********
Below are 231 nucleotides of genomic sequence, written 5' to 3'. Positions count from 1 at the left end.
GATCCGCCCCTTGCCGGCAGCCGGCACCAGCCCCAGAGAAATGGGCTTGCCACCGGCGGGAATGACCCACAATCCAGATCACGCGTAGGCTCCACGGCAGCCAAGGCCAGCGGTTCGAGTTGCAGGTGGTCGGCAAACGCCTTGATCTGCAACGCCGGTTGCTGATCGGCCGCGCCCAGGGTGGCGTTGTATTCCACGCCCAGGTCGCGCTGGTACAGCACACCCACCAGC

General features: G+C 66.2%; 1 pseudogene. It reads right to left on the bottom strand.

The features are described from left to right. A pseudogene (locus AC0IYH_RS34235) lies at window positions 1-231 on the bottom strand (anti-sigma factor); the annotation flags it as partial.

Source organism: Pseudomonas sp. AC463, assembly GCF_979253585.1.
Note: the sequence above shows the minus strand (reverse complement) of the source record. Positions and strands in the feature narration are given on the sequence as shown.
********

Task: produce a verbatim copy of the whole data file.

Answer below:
Below are 231 nucleotides of genomic sequence, written 5' to 3'. Positions count from 1 at the left end.
GATCCGCCCCTTGCCGGCAGCCGGCACCAGCCCCAGAGAAATGGGCTTGCCACCGGCGGGAATGACCCACAATCCAGATCACGCGTAGGCTCCACGGCAGCCAAGGCCAGCGGTTCGAGTTGCAGGTGGTCGGCAAACGCCTTGATCTGCAACGCCGGTTGCTGATCGGCCGCGCCCAGGGTGGCGTTGTATTCCACGCCCAGGTCGCGCTGGTACAGCACACCCACCAGC

General features: G+C 66.2%; 1 pseudogene. It reads right to left on the bottom strand.

The features are described from left to right. A pseudogene (locus AC0IYH_RS34235) lies at window positions 1-231 on the bottom strand (anti-sigma factor); the annotation flags it as partial.

Source organism: Pseudomonas sp. AC463, assembly GCF_979253585.1.
Note: the sequence above shows the minus strand (reverse complement) of the source record. Positions and strands in the feature narration are given on the sequence as shown.